First-Year Success Initiative at College of San Mateo - Guiding Questions
First-Year Success Initiative
Guiding Questions

No matter what program or practice an educational institution implements, it is more likely to be successful if its designers consider the following questions:

Does the practice help ensure that entering students get a strong start?
Helping students succeed through the equivalent of the first semester can dramatically improve subsequent success rates.

Does the practice integrate student support with coursework?
Students are more likely to use supports, such as skill development and supplemental instruction, if they are integrated into course requirements rather than provided separately.

Does the practice set high expectations and provide strong support?
Students do their best work when colleges set high expectations and provide the support students need to meet them.

Does the practice encourage learning in context?
People learn best when information is presented in a context relevant to them. For students, this means learning that includes authentic assignments that are related to their lives, work, and chosen educational pathways.

Will the practice accelerate student progress toward completion?
The more time students spend in college, the less likely they are to graduate. Approaches designed for intensive academic skill-building, self-paced mastery, and seamless pathways rather than disjointed course sequences help students progress more quickly and effectively.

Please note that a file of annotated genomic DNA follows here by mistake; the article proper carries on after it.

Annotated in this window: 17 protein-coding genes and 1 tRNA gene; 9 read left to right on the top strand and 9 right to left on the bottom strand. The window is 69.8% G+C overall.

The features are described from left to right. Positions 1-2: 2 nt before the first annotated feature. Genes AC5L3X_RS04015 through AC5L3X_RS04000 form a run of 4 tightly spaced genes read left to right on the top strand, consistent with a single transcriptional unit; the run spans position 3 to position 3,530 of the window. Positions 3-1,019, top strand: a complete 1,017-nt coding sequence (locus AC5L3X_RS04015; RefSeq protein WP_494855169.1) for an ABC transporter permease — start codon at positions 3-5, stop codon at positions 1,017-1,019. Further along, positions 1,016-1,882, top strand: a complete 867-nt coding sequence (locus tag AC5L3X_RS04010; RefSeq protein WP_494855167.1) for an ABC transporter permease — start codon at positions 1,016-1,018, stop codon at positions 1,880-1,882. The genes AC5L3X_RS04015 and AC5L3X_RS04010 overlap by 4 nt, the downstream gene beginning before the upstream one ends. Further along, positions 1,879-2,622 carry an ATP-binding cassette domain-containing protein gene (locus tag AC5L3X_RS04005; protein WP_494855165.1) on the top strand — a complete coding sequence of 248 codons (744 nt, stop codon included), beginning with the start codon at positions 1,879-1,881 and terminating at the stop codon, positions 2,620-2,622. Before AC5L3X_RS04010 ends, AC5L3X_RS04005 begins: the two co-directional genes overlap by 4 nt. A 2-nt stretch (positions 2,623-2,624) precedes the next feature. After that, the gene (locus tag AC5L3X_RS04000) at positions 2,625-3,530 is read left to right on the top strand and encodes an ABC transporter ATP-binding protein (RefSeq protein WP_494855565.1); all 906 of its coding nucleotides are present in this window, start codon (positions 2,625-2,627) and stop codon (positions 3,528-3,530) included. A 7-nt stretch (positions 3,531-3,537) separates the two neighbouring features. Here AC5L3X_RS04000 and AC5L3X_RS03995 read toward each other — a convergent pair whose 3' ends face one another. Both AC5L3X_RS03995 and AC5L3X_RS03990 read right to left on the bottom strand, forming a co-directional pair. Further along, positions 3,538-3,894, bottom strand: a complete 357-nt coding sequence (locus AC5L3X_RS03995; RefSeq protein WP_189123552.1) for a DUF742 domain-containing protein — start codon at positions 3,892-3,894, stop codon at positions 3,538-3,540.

Is the practice integrated into clear, coherent pathways for students?
These pathways give students a step-by-step road map to goal achievement—whether associate degree, certificate, transfer, or employment—and ensure that critical engagement opportunities are part of every student’s college experience.

Is the practice designed for scale?
Successful programs do more than serve students well; they serve many students well. Given the magnitude of the challenge of increasing educational attainment, colleges should invest intentionally in practices that can be brought to scale.

Does the practice include strategically focused professional development?
Widespread, lasting improvement requires everyone at a college to rethink their roles and build their skills in serving students. Professional development for everyone--staff, faculty, administrators, and governing board members—is essential for effectively implementing this level of change.